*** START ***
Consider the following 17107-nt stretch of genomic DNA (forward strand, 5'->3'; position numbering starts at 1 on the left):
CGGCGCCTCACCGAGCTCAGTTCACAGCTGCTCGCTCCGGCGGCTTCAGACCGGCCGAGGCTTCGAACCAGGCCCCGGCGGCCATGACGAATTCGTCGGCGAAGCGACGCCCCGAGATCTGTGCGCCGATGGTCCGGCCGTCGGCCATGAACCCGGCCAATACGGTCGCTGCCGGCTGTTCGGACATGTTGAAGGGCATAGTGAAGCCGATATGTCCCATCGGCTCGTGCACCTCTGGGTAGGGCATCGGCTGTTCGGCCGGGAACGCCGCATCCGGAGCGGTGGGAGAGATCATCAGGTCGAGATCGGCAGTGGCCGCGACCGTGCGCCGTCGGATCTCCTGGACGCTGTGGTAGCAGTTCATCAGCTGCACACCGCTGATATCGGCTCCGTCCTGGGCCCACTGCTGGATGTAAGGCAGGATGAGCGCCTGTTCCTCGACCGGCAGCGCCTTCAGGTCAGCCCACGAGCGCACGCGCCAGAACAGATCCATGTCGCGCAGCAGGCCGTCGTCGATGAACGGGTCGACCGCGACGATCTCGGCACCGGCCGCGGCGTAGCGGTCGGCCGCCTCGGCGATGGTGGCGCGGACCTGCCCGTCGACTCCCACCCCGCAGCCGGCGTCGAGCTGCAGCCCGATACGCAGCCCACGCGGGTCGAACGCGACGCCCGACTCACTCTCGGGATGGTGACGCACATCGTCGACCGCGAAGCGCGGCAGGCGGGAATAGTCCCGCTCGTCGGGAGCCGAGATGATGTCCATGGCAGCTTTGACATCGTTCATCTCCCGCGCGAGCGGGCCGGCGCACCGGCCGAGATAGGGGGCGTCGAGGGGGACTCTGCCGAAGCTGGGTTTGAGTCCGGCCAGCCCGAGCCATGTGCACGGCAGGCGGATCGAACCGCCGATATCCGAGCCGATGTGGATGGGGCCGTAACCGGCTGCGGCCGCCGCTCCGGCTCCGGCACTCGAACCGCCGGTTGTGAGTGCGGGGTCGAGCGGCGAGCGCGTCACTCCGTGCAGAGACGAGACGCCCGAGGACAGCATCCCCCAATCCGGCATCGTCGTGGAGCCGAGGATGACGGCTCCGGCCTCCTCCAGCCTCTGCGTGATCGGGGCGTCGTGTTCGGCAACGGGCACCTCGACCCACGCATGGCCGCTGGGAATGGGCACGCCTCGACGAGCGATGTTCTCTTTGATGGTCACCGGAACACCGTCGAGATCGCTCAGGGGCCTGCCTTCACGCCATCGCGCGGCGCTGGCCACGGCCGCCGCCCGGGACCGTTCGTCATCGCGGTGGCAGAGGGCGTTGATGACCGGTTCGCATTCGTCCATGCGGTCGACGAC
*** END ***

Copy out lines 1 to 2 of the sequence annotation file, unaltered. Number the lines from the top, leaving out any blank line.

Consider the following 17107-nt stretch of genomic DNA (forward strand, 5'->3'; position numbering starts at 1 on the left):
CGGCGCCTCACCGAGCTCAGTTCACAGCTGCTCGCTCCGGCGGCTTCAGACCGGCCGAGGCTTCGAACCAGGCCCCGGCGGCCATGACGAATTCGTCGGCGAAGCGACGCCCCGAGATCTGTGCGCCGATGGTCCGGCCGTCGGCCATGAACCCGGCCAATACGGTCGCTGCCGGCTGTTCGGACATGTTGAAGGGCATAGTGAAGCCGATATGTCCCATCGGCTCGTGCACCTCTGGGTAGGGCATCGGCTGTTCGGCCGGGAACGCCGCATCCGGAGCGGTGGGAGAGATCATCAGGTCGAGATCGGCAGTGGCCGCGACCGTGCGCCGTCGGATCTCCTGGACGCTGTGGTAGCAGTTCATCAGCTGCACACCGCTGATATCGGCTCCGTCCTGGGCCCACTGCTGGATGTAAGGCAGGATGAGCGCCTGTTCCTCGACCGGCAGCGCCTTCAGGTCAGCCCACGAGCGCACGCGCCAGAACAGATCCATGTCGCGCAGCAGGCCGTCGTCGATGAACGGGTCGACCGCGACGATCTCGGCACCGGCCGCGGCGTAGCGGTCGGCCGCCTCGGCGATGGTGGCGCGGACCTGCCCGTCGACTCCCACCCCGCAGCCGGCGTCGAGCTGCAGCCCGATACGCAGCCCACGCGGGTCGAACGCGACGCCCGACTCACTCTCGGGATGGTGACGCACATCGTCGACCGCGAAGCGCGGCAGGCGGGAATAGTCCCGCTCGTCGGGAGCCGAGATGATGTCCATGGCAGCTTTGACATCGTTCATCTCCCGCGCGAGCGGGCCGGCGCACCGGCCGAGATAGGGGGCGTCGAGGGGGACTCTGCCGAAGCTGGGTTTGAGTCCGGCCAGCCCGAGCCATGTGCACGGCAGGCGGATCGAACCGCCGATATCCGAGCCGATGTGGATGGGGCCGTAACCGGCTGCGGCCGCCGCTCCGGCTCCGGCACTCGAACCGCCGGTTGTGAGTGCGGGGTCGAGCGGCGAGCGCGTCACTCCGTGCAGAGACGAGACGCCCGAGGACAGCATCCCCCAATCCGGCATCGTCGTGGAGCCGAGGATGACGGCTCCGGCCTCCTCCAGCCTCTGCGTGATCGGGGCGTCGTGTTCGGCAACGGGCACCTCGACCCACGCATGGCCGCTGGGAATGGGCACGCCTCGACGAGCGATGTTCTCTTTGATGGTCACCGGAACACCGTCGAGATCGCTCAGGGGCCTGCCTTCACGCCATCGCGCGGCGCTGGCCACGGCCGCCGCCCGGGACCGTTCGTCATCGCGGTGGCAGAGGGCGTTGATGACCGGTTCGCATTCGTCCATGCGGTCGACGAC